Mark Hotchin and Eric Watson's defamation action against former Shareholders' Association chairman Bruce Sheppard was "major commercial litigation" involving a complex probe of documents and should be heard by a judge without a jury, says the pair's lawyer.
The businessmen's counsel, Julian Miles QC, also told the High Court at Auckland this morning that he was concerned at the extent "raw prejudice" could be used by the defence in front of a jury.
Hanover Finance's Hotchin and Watson are suing Sheppard over allegedly defamatory comments he made about them on television, radio, emails and on blogs.
These statements included that the pair were "crooks", the court heard today.
The defamation proceedings in chief are not due to take place until later this year and lawyers for both parties are arguing over whether they should be heard by only a judge or a judge with a jury.
Miles said today that the trial would put the two years before Hanover went into moratorium "under the microscope."
"The reason for that is that Mr Sheppard is very critical of a number of decisions made by the company during that period," he said.
"The payment out of dividend during those two years being the most obvious example," Miles said.
Dividends of $45 million were paid in 2008 and some $30 million in 2007, the lawyer said It would also involve looking into the factors leading to moratorium in 2008: "That will require some analysis of the global financial crisis, the GFC, and the extent that could have been anticipated," Miles said.
Miles said later that he couldn't visualise how the case would be handled and "how a jury would get near to understanding" the documents and the evidence expected to be called.
The judge would have a "nightmare" summing up and given directions to a jury at the end of the trial, Miles told Justice Mark Cooper.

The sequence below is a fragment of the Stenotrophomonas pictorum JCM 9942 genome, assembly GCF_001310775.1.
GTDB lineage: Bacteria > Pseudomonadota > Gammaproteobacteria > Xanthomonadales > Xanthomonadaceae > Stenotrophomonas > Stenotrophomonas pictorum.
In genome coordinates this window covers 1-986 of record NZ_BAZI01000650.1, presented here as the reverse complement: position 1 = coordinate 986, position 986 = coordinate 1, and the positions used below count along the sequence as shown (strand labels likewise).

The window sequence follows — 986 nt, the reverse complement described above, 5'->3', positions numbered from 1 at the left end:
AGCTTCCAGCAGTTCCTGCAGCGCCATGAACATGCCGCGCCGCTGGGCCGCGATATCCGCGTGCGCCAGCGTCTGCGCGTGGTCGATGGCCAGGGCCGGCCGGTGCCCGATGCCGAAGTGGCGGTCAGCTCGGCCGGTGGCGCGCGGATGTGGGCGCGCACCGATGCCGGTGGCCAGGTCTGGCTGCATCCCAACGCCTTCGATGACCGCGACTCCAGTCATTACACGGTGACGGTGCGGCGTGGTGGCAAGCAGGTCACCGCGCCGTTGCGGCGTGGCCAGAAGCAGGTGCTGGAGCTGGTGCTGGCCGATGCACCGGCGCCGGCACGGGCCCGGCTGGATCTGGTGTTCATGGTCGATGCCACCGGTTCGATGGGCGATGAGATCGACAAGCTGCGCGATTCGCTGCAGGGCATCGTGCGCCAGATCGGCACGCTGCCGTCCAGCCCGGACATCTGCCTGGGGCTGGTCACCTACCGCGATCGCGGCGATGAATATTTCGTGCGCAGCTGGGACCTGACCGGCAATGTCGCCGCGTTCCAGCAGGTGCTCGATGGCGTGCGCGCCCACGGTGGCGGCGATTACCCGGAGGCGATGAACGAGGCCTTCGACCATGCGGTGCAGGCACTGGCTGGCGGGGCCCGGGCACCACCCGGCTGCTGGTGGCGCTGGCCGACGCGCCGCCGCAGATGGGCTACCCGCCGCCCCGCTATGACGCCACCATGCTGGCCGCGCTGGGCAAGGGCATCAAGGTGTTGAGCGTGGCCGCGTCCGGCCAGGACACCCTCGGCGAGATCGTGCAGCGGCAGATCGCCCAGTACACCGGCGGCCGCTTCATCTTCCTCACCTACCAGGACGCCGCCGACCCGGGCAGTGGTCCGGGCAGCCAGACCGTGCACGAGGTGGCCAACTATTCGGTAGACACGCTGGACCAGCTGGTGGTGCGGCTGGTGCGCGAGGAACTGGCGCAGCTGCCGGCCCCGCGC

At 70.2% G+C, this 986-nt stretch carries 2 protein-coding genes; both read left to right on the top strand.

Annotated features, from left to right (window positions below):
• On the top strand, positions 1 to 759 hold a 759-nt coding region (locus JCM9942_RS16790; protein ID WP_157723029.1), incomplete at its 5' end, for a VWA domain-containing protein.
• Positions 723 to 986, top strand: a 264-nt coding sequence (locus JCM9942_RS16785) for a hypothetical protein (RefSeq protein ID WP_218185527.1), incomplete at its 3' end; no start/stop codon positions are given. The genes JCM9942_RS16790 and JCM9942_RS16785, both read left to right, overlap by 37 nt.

"It's just a minefield, your honour. I just do not know how a judge could deal adequately with these in front a jury," he said later.
Miles also said that he had concerns with the way Sheppard and his lawyers will be running its case.
"At the hearing before Associate Judge Doogue, the conduct of both counsel Mr Woods and Mr Grace (Sheppard's lawyers at the time) made it clear that this was going to be a major attack on behalf of all the mums and dads in New Zealand who had suffered as a result of the financial companies - in plural - collapses," Miles said.
Miles said he was concerned at what he was believed was "raw prejudice" and the extent it was going to be used in front of a jury.
Since the hearing referred to by Miles, Sheppard has hired Queens Counsel Bruce Gray, who appeared today in court but had not made submissions at the time of publication.
The Hanover pair also want a review of a decision from the High Court last year relating to whether pleaded instances of Hotchin and Watson's alleged past "misconduct" could form part of Sheppard's defence.
These instances include Watson being censured in 1998 by the Securities Commission for buying shares in McCollam Print while negotiating its takeover by an entity related to him.
They also include claims Hotchin breached Securities Commission guidelines in 1999 on insider trading in relation to the sale and purchase of shares of a company called Pacific Retail Group.
In citing these alleged "misconducts" Sheppard is seeking to show Hotchin and Watson were not persons of "particularly good reputation"in relevant respects and that this should be taken into account.
Hotchin and Watson attempted to have the "particulars of misconduct" struck out by the High Court, but Associate Judge Jeremy Doogue dismissed the application last October.
Submissions on the review of Associate Judge Doogue is expected to be heard today or tomorrow after the application for the judge-alone trial.